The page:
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The Silver Rice Lady

By Guan Tan

 
Pham Quang Tung. Styled by Felicia Yap
 

There’s a hackneyed Chinese poem, it’s clichéd equivalence must be London Bridge Is Falling Down. Penned in the Tang Dynasty by Chinese scholar Li Shen, titled Toiling Farmers, it paints a heart-wrenching scene of farmers toiling in the searing heat of sun, droplets of perspiration watering the plants. Their pains of labour unbeknownst to us, but captured within every grain of rice.

The poem defined quintessentially Chinese values of gratitude, indebtedness, and sacrifice underscoring quotidian life. Toiling Farmers also forms the subconsciousness of fine jewellery graduate Xinxian Cheng’s work.

A simple bowl, several grains of rice – two of which were mould of silver, and a pair of nondescript chopsticks. It’s so humbling that an ancient poem, an entire culture and its way of life could be inscribed within two humble grains of rice. So small, yet so massive. The maker’s delicate hands obvious, yet profoundly intuitive.

Photograph by Pham Quang Tung. Styled by Felicia Yap
 

“I wanted to do something meaningful, and came across a London artist who photographed pigeon’s droppings on bodies, floors, and all kinds of surfaces. There were two thousand over photographs, which were then curated. She used pearls, and other expensive stones and made brooches that looked exactly like these pigeon’s droppings,” Cheng spoke of her motivations.

Cheng was referring to Frances Wadsworth-Jones, whose works are a humorous slang. “It was Frances’ satirical take on “lucky”,” and societal values as constructs, Cheng continues. That set her on the path to seek out the mundane neglects of life.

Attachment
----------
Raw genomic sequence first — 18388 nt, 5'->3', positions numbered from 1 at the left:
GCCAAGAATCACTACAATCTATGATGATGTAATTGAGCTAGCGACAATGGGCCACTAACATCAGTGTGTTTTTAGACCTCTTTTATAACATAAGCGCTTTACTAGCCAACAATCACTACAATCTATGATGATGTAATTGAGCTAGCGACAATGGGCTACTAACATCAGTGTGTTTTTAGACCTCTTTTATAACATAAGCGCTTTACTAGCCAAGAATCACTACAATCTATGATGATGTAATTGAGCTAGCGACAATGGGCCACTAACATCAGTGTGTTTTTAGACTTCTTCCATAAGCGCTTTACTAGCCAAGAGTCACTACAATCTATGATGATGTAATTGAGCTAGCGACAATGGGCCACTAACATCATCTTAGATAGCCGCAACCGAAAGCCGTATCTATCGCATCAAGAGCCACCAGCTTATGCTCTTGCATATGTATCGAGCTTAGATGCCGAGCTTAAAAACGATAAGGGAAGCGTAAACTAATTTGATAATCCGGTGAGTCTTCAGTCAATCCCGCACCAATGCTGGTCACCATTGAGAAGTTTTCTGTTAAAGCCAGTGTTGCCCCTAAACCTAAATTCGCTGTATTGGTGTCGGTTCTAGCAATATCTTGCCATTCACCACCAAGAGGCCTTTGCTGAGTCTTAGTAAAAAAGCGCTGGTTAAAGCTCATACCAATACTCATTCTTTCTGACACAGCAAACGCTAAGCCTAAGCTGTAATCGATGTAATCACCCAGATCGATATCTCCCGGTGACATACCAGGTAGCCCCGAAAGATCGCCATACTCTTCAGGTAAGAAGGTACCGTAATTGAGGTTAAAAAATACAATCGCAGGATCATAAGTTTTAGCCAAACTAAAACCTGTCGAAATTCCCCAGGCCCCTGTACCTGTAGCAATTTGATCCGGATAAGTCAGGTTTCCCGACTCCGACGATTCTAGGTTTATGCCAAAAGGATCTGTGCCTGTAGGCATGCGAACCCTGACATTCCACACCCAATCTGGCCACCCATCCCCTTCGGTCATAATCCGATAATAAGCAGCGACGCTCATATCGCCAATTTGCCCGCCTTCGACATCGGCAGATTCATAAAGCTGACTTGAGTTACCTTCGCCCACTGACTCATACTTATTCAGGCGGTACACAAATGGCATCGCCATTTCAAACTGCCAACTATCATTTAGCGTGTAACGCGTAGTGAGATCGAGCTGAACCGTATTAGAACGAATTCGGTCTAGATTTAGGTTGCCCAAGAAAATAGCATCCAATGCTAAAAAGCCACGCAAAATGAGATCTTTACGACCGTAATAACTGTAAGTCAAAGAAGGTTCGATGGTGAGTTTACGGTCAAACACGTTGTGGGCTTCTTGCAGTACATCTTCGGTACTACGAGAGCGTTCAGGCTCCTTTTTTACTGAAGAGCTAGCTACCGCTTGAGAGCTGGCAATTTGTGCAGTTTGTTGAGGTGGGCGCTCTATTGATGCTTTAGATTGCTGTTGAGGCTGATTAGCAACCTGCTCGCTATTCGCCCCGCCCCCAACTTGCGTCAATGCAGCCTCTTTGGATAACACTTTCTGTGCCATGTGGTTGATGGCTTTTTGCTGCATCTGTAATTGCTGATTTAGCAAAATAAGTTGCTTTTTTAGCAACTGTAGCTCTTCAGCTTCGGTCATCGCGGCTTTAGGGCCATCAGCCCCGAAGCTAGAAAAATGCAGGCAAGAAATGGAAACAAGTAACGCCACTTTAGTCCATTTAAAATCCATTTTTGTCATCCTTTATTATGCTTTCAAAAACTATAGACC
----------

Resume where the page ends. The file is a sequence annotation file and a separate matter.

Food is a common denominator of human life. What also brings London, Shanghai, and Singapore together, is the sorry fact that, “we tend to order food in excess. Leftover food on napkins, chopsticks, plates, and bowls. My grandma used to tell us not to leave rice in the bowl, else our spouses’ face will be marked with acne.”

 

Photograph by Pham Quang Tung. Styled by Felicia Yap
 

Grandma’s cautionary tale is but one of the many familiar table tales. Another goes like this, “A young child has his mum whom feeds, but an elder none.”

“It’s a heart-wrenching [common phrase], but for that reason I wanted to pick these up – these moments that are representative of our ever-changing life,” Cheng chewed on her thoughts pensively. To the 25 year-old, the seemingly accidental morsels of food on the table are more than an unpalatable afterthought, waiting to be hurriedly mopped away. “They aren’t crumbles! The progressive statuses of life – youth, busyness, and age.”

“So I did an experiment, I picked up leftover cooked rice. But they were soft, so I refrigerated them. When hardened, I made a silicone mould – first by pouring silicone liquid mixture into a tiny box, then I waited for it to settle before placing a grain of rice in the middle. I then poured more silicone over. Since rice is denser, it sinks a little. I let it sit, and settle before cutting the mould into half. Extract the grain of rice, and then inject molten silver into the now empty mould.”

Photograph Pham Quang Tung. Styled by Felicia Yap
 

When asked what it felt like to be picking up residual food from other’s table, she took her pursuits further, “At the Waitrose outside Central Saint Martins, I waited and picked up leftover lunches during lunchtime. I did the same to them – Oreo, chocolate, pasta, cookies.” But with western food, after making a silver copy of the crumbles, she breathed colours on them.

After finding matching shades to the colours of food, “I applied cold enamel. It’s a difficult and intricate process since cold enamel takes a longer time to dry before you can apply the next layer, layer, and layer. Enamel will contract while drying too, so I had to constantly brush the colours outwards to counter the action.”

Painting over her silver jewellery pieces are precise processes, for the melting point of pure silver averages around 900 degrees Celsius, and sterling silver lower around 890. The repeated application of hot enamel – which approximates at 800 degrees Celsius – will disrupt the integrity of silver.

Photograph by Pham Quang Tung. Styled by Felicia Yap
 

“[Making jewellery] is hard work, but rewarding. Seeing the product feels like me meeting my own child. I cherish every of them.”

Her exacting processes are painfully thorough and humbling. But Cheng labours and wait patiently like a farmer would, mimicking their pains and toil of work – giving thanks in her own right.

Food Accidents are available at www.xinxian-cheng.com.

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